I recently spent a large part of an afternoon at the Department of Motor Vehicles waiting to renew my driver’s license. While waiting, I was reading about the collision of cultures of three peoples on three continents—Europeans, Africans, and indigenous Americans—occasioned by the “Columbian Moment” of 1492, a term favored by historian Marshall C. Eakins of Vanderbilt University.
There before me in the waiting room and behind the official counters were African-Americans, Hispanics, Asians, Caucasians, Muslim women in hijabs, and others of unidentifiable background, some speaking languages that I could not put a name to. This was living proof of these cultural collisions and subsequent waves of immigrants to the shores of the USA. With the exception of the indigenous Americans, we are a nation of immigrants.
Today the Trump administration is demonizing immigrants traveling toward the US southern border in a caravan from Central America, declaring that many of them are criminals. In fact, these refugees are fleeing from criminals—gang members and drug cartels—that have taken control of their local governments and are making their lives intolerable. Of special concern to me is a contingent of LGBT+ migrants who split off from the caravan because they were being discriminated against by their fellow travelers. From a report in The Washington Post:
“We were discriminated against, even in the caravan,” said Erick Dubon, 23, from San Pedro Sula, Honduras, who has been traveling with his boyfriend, Pedro Nehemias, 22. “People wouldn’t let us into trucks, they made us get in the back of the line for showers, they would call us ugly names.”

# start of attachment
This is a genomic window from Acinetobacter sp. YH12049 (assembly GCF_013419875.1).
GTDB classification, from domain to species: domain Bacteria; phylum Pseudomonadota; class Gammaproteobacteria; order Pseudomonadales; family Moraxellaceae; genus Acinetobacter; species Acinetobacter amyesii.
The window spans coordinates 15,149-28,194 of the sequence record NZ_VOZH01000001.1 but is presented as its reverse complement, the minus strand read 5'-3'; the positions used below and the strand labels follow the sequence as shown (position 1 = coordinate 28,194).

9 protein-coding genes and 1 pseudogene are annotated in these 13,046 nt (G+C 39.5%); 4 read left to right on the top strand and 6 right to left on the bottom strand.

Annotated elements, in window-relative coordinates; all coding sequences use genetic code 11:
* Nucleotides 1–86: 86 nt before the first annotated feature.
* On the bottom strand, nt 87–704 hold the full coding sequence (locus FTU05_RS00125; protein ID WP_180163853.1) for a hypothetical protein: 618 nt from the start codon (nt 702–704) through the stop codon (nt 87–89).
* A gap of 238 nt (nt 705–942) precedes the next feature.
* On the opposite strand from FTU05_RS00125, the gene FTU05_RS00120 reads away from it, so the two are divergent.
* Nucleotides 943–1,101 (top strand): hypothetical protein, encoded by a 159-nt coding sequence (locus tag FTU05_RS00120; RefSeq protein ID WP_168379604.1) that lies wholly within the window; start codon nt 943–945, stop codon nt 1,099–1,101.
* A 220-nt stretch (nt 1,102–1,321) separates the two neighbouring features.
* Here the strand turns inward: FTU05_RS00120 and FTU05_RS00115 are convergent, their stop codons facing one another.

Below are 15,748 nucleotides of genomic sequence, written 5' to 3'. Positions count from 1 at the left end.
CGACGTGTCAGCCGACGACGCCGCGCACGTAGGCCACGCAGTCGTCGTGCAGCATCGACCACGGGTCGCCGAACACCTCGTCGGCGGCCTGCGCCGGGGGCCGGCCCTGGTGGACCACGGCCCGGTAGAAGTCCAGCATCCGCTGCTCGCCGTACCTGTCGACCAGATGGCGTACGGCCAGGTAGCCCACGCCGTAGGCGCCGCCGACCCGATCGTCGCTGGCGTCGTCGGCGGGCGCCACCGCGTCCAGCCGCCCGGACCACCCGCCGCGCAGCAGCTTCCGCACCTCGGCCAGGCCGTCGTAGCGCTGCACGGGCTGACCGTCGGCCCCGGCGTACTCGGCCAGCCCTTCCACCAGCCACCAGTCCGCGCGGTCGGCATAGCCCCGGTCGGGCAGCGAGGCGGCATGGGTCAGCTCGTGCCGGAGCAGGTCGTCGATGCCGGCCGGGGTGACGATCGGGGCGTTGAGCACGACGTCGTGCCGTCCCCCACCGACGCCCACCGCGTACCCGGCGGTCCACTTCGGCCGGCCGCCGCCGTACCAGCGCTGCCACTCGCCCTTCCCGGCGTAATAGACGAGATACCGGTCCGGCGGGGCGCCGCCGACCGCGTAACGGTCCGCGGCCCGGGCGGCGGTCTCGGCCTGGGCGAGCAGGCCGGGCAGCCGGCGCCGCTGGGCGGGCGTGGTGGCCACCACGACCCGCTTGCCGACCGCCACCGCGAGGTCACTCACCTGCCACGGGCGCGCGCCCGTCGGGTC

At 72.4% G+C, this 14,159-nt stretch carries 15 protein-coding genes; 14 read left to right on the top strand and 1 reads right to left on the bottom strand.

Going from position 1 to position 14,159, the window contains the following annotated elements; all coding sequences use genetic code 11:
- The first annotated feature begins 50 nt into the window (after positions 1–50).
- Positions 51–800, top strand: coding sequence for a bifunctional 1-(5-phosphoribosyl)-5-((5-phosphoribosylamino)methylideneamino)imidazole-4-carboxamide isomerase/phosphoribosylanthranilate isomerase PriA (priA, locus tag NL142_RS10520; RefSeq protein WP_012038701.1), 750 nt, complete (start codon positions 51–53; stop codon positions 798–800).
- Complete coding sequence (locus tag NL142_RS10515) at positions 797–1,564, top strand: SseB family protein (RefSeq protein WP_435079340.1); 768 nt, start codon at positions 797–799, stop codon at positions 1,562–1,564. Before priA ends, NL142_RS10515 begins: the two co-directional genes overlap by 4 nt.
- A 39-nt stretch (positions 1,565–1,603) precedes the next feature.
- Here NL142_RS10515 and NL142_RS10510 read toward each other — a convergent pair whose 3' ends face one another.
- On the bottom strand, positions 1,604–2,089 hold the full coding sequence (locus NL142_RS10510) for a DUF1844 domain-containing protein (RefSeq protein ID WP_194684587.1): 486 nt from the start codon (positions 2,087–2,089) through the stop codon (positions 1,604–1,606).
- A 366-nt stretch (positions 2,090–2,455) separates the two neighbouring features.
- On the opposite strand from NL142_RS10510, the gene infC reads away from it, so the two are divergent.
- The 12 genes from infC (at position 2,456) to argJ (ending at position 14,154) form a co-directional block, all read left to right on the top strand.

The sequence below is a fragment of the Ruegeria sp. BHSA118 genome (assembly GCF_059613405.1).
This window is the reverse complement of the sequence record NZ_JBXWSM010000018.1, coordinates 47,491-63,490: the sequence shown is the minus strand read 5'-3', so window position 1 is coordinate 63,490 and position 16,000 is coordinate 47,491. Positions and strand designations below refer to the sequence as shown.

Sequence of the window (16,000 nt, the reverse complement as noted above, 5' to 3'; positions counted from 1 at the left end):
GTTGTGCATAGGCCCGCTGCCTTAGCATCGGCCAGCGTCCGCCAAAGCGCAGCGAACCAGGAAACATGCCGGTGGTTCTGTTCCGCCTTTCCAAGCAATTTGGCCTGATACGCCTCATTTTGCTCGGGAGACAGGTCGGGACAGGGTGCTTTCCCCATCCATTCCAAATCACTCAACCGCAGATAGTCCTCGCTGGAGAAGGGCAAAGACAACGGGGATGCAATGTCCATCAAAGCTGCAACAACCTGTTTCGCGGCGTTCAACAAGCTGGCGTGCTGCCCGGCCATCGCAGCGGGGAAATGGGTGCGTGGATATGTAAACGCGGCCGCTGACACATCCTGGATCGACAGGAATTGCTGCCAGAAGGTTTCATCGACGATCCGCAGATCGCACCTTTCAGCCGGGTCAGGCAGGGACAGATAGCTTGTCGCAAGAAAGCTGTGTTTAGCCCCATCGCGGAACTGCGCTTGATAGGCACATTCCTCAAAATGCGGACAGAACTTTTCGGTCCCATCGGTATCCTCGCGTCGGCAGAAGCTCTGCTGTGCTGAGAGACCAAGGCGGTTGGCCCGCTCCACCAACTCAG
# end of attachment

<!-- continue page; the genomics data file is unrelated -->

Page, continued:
This is not the first time migrants to the US have been demonized. Former Attorney General Jeff Sessions praised the Immigration Act of 1924, the Johnson-Reed Act, which put a limit on the various nationalities to be admitted to the US. An immigration quota of 2% of each nationality present in the US in the 1890 census was imposed by this act. The legislation was designed to dramatically limit Southern and Eastern Europeans—Greeks, Italians, Jews—as well as Africans and Middle Easterners. Asians were completely excluded from immigrating. The formulation of this statute was influenced and supported by the Ku Klux Klan of the 1920s. Aspects of these issues are described in some detail in my Medicine for the Blues trilogy.
Over the decades, immigrants have been constructing our buildings, our roads, and our rail lines. They have tended and picked our crops, prepared our food, and cleaned our homes. Not only have they been working, paying taxes, and serving in our military, but they have won numerous Nobel prizes for our country and written a remarkable variety of influential books and literature.
My hope is that with a future change of administration, the US will again become a refuge for those fleeing persecution and once again welcome people from different backgrounds who will continue to enrich our culture and contribute their energies to rebuilding our nation, our infrastructure, and our moral authority.
Jeff Stookey, 1 December 2018
Conquest of the Americas, Professor Marshall C. Eakin, Ph.D., © 2002, The Teaching Company
“LGBT asylum seekers are first to reach the U.S. border from the caravan. Now they wait.”
By Sarah Kinosian and Joshua Partlow, Nov. 13, 2018, The Washington Post
“Jeff Sessions’s Unqualified Praise for a 1924 Immigration Law”
Adam Serwer, Jan 10, 2017, The Atlantic
“The Immigration Act of 1924 (The Johnson-Reed Act)”
re: immigrant intellectual achievements: